Informing the Public

  • July 28, 2017

The Pew Charitable Trusts applies a rigorous, analytical approach to improve public policy, inform the public, and invigorate civic life, as these recent accomplishments illustrate.

Trust Magazine Summer 2017

Though response rates have plateaued after years of decline, telephone surveys can provide accurate indications of political attitudes. (© Amanda Tipton / Getty Images)

What low response rates mean for telephone surveys

U.S. telephone survey response rates have plateaued in the past four years, after decades of consistent decline, according to a methodology report released in March by the Pew Research Center. The data also show that the bias introduced into survey data by current levels of participation is limited in scope. Even at low response rates, the report found, telephone surveys that include interviews via landlines and cellphones, and that are adjusted to match the demographic profile of the U.S., can produce accurate estimates for political attitudes. The center sought to test the accuracy and reliability of telephone polling by examining the impact of telephone surveys’ declining response rates, including whether nonresponse bias has changed since 2012.

Trust Magazine Summer 2017

Participants walk in a Palm Sunday procession carrying hand-woven palms made from a variety of flowers and plants—part of the 2017 Holy Week celebration in Krakow, Poland. (© Beata Zawrzel / NurPhoto / Getty Images)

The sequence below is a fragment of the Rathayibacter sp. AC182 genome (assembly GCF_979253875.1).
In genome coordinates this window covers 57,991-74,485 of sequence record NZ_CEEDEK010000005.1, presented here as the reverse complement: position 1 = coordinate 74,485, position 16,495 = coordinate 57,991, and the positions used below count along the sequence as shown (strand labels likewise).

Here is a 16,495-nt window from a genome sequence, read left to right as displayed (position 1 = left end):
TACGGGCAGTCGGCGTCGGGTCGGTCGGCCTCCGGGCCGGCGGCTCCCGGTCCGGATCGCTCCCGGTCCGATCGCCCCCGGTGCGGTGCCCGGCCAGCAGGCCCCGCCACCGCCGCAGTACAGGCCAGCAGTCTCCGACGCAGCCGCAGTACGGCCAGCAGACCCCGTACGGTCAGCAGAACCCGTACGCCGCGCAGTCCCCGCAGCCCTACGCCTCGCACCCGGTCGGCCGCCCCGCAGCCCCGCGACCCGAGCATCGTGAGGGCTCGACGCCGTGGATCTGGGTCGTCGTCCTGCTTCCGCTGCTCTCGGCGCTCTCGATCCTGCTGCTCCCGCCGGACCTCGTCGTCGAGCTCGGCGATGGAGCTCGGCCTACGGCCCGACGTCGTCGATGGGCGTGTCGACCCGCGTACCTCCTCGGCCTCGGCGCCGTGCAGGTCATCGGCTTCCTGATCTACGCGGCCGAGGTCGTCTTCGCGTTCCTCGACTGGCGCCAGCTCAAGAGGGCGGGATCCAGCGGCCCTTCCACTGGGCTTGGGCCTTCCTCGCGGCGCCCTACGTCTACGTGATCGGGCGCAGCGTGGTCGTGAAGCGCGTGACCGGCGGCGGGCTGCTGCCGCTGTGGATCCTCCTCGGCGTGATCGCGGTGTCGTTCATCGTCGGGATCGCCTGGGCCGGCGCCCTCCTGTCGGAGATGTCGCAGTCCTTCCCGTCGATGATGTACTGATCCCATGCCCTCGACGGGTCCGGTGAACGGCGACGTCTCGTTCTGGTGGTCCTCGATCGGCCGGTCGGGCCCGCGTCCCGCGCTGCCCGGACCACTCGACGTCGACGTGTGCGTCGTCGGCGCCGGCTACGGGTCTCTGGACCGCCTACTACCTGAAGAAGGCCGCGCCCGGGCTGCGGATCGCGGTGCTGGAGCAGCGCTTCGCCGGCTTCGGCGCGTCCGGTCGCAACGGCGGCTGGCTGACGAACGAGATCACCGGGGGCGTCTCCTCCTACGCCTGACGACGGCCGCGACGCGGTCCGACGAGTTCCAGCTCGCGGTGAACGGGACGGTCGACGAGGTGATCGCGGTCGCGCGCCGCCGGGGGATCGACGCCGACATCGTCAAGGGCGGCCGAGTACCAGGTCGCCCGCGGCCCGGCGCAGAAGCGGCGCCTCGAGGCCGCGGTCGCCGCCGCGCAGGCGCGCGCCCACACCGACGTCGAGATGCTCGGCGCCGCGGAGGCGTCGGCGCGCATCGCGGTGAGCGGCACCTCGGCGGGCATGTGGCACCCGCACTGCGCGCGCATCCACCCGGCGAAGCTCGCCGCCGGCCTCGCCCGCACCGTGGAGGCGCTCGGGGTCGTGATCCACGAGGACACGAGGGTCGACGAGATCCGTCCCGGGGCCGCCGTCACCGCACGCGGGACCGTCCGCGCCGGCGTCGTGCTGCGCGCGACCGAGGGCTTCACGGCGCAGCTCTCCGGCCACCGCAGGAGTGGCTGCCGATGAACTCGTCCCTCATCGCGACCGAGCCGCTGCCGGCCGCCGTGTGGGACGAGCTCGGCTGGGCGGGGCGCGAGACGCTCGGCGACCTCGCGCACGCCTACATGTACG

Religious belief in Central and Eastern Europe part of national identity

Religion has reasserted itself as an important part of individual and national identity in many of the Central and Eastern European countries where communist regimes once repressed religious worship and promoted atheism, according to a report published by the Pew Research Center in May. On the day of the report’s release, the center’s director of religion research, Alan Cooperman, and associate director of research, Neha Sahgal, presented the findings at an event in Moscow.

Report compares trends in U.S. and European middle classes

The middle-class share of the adult population fell in seven Western European countries, mirroring the long-term shrinking of the middle class in the United States, according to a Pew Research Center report released in April, which compared middle-class trends in the U.S. with those in 11 Western European countries. The middle classes expanded in France, the Netherlands, and the United Kingdom between 1991 and 2010 but shrank in Germany, Italy, and Spain. In part, the shift out of the middle class is a sign of economic progress, as more people move into the upper-income tier in countries with a shrinking middle class.

Public trust in government remains near historic low; partisan attitudes shift

More Republicans express trust in government today than they did prior to the election, while views among Democrats have moved in the opposite direction, according to a May report by the Pew Research Center on Americans’ trust in government and confidence in the future of the country. For the first time since George W. Bush’s presidency, Republicans are more likely than Democrats (28 percent to 15 percent) to say they can trust the federal government to do the right thing “just about always” or “most of the time.” Additionally, the share of Democrats expressing trust in government is among the lowest for members of the party in nearly six decades. Similar percentages of Trump (7 percent) and Clinton (8 percent) voters said Facebook was their main source of news about the campaign.